Just a week after clearing the slate of $5.8 billion in student loans from more than 323,000 Americans, the Biden administration has announced it is canceling another $1.1 billion in loans.
Officials say the new move offers relief to former students at a school that has made “widespread representations” as it fought a losing battle to stay in business. About half of borrowers who are forgiven have defaulted on their loans, the U.S. Department of Education says.
Debt cancellation gives them more financial room to save, invest or get a grip on their other debts.
Meanwhile, tens of millions of Americans still wonder if President Joe Biden will erase student loan debt in a more sweeping way.
Relief for former ITT students
The new debt waiver goes to 115,000 borrowers enrolled in the ITT Technical Institute, a for-profit technical school that operated campuses across the US before it closed in 2016.
Does this sound like a story you’ve heard before? That’s because in June the government canceled about $500 million in student loans from some 18,000 former ITT students who claimed they had been lied to about their ability to get a job with a degree from the school.
The new, larger round of support concerns borrowers “whose participation in ITT overlapped with a period when the institution made widespread misrepresentations about the true state of its financial health and misled students into taking out unaffordable private loans that were allegedly portrayed as subsidies,” says the Education Department.
According to officials, the school’s “crime” kept it in business long after it should have died — leaving more students in debt for student loans.
“For years, ITT has hidden its real financial condition from borrowers, while many of them have been tricked into taking private loans with deceptive and unaffordable terms that could lead to borrowers dropping out of school,” Education Secretary Miguel Cardona explained in a statement. An press release.
The borrowers whose debts are forgiven never completed their degree or diploma program and left ITT on March 31, 2008 or later. An estimated 43% are currently in default on their loans.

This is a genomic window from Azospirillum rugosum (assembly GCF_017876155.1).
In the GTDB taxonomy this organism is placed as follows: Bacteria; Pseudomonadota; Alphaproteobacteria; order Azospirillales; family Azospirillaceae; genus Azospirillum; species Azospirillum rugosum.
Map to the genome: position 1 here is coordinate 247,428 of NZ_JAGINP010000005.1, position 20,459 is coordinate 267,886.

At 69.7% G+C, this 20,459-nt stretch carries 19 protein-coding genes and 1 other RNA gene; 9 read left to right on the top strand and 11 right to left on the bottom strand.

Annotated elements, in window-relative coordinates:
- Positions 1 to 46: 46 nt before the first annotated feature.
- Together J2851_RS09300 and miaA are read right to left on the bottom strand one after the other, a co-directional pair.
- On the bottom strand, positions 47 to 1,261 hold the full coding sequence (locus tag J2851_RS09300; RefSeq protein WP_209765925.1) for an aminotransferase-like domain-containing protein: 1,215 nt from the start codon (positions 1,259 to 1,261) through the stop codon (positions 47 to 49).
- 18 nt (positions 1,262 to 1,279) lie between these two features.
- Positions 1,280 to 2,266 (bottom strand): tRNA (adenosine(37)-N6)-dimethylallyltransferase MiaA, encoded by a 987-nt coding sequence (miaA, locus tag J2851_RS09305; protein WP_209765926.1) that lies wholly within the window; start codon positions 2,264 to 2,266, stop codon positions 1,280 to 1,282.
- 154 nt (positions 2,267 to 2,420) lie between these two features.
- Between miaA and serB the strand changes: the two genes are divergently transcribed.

Broad loan forgiveness remains a question
With the new $1.1 billion student debt cancellation, the Biden administration says it has canceled $9.5 billion in student loans since January, affecting more than 563,000 borrowers.
But those numbers are negligible next to America’s total $1.7 trillion student debt owed by 45 million people across the country.
During the campaign and earlier this year, President Biden said he wanted to cancel $10,000 in federal student loans for each borrower. Democrats in Congress have urged him to go higher and knock out up to $50,000 per person.
While Biden wasn’t thrilled about the larger amount, he asked Cardona – months ago – to investigate the idea. And he’s told Senate Leader Chuck Schumer and Massachusetts Senator Elizabeth Warren that they’re welcome to… keep pushing him on the issue.
Those fighting for more generous aid say it would give Americans a more meaningful break from crushing student debt that kept them from buying houses and cars, getting married, and invest for their future.
But until now, there has been no movement at all in terms of large-scale loan forgiveness, either $10,000 or $50,000. Both the House and Senate just approved $3.5 trillion Democratic budget plans that will be filled with social spending — though student debt forgiveness has not been mentioned.
How do you deal with your student debt in the meantime?
If you didn’t qualify for loan waiver this year and need relief from overwhelming student debt, there are a few things you can do right now to make your life a little easier.
First look at refinance your student loans. Interest Rates on Student Loan Refinancing from Private Lenders have reached record lows this year, so replacing your debt with a new private student loan could lower your monthly payments.
If you refinance a federal student loan into a private loan, you will not be eligible if federal loan forgiveness ever occurs.
If you are a homeowner, you can transfer your mortgage to save a lot of money. Home loan rates are still historically low — even lower than last year around this time. Amid the pandemic, millions of borrowers have typically cut their mortgage costs by hundreds a month through refinancing at lower rates.
The best rates go to borrowers with the highest credit scores. If you haven’t seen your score in a while, nowadays it’s easy to get a check your credit score for free.
Finally you could try some low stakes investing to drum up a little extra income in the stock market. One popular app helps you build a diversified portfolio by just using your “space change” of everyday purchases.
This article provides information only and should not be construed as advice. It comes without any kind of warranty.